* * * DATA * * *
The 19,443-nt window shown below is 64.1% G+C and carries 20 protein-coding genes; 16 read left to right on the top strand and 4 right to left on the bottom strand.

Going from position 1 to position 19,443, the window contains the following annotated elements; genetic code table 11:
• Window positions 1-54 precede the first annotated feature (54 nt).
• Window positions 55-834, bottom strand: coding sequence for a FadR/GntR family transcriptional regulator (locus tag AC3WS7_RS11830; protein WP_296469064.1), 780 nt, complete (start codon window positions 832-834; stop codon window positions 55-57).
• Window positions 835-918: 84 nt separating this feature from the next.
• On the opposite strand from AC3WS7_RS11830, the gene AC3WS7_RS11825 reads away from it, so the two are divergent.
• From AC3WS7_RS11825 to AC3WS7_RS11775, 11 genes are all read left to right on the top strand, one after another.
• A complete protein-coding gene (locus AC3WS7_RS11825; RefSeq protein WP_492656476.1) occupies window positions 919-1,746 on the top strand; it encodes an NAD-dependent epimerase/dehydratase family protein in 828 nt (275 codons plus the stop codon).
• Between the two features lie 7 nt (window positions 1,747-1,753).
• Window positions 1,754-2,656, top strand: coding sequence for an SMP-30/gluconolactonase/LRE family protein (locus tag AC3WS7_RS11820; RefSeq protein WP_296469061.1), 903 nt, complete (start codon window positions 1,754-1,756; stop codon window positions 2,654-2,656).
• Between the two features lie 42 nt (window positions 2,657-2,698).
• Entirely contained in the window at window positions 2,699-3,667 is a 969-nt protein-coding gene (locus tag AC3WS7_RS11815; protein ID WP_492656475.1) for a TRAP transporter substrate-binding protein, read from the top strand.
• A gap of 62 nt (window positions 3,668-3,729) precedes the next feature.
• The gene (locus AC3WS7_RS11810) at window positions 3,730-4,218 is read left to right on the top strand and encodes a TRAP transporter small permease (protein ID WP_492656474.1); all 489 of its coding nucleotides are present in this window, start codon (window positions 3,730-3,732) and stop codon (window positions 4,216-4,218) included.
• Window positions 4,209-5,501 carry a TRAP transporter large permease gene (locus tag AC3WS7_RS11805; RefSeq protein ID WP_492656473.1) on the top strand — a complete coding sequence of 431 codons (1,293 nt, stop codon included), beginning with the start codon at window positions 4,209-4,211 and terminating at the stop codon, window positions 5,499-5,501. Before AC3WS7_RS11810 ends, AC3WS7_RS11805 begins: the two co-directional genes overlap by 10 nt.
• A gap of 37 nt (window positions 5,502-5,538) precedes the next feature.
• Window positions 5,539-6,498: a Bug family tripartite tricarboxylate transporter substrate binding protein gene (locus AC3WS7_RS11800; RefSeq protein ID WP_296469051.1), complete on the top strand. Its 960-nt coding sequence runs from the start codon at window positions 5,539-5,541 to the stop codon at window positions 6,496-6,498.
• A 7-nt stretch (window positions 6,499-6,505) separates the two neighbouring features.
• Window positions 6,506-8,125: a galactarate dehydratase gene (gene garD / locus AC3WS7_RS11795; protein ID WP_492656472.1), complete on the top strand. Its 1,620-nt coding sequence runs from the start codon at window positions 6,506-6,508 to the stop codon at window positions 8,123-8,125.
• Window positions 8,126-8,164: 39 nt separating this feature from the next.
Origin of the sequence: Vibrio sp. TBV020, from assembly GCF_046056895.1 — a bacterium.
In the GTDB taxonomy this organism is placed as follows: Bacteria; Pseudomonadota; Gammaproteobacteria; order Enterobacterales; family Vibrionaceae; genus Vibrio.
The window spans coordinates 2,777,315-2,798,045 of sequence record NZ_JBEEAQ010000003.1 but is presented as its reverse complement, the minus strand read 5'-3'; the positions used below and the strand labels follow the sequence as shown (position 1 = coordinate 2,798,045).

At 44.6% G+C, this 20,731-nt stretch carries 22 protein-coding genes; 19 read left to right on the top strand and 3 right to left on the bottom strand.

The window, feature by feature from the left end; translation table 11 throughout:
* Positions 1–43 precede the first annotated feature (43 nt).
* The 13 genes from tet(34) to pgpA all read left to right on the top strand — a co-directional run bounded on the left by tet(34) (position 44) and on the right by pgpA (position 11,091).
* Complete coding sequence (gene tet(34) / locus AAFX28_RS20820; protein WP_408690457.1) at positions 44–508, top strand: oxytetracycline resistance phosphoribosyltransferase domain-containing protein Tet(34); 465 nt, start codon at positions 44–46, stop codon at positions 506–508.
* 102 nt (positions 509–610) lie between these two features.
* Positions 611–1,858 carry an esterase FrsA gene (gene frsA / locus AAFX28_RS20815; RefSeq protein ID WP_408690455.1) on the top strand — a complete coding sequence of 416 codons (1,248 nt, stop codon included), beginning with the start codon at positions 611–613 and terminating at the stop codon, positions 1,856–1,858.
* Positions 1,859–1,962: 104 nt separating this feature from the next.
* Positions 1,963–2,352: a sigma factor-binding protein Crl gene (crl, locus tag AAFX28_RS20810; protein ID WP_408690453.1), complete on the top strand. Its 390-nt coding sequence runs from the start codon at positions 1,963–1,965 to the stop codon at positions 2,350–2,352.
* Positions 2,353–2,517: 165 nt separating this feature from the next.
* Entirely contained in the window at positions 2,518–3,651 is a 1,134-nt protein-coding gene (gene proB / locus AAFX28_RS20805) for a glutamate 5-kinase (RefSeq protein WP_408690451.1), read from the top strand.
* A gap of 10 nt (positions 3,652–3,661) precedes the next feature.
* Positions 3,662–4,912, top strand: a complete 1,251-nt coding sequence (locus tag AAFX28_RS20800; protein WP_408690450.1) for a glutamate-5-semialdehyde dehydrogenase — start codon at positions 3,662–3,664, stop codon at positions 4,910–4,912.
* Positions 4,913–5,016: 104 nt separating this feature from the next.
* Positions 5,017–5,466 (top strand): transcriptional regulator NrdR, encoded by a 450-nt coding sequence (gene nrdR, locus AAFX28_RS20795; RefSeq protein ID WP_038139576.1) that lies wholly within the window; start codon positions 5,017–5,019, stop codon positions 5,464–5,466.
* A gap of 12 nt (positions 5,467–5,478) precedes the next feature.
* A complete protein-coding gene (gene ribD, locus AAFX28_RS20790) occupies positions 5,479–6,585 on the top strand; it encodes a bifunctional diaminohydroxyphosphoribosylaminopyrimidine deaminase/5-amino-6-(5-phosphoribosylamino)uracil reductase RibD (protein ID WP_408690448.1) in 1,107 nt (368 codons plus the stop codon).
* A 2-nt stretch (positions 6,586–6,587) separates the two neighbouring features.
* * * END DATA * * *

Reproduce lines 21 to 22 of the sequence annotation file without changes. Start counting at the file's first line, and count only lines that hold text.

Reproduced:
Origin of the sequence: Vibrio sp. TBV020, from assembly GCF_046056895.1 — a bacterium.
In the GTDB taxonomy this organism is placed as follows: Bacteria; Pseudomonadota; Gammaproteobacteria; order Enterobacterales; family Vibrionaceae; genus Vibrio.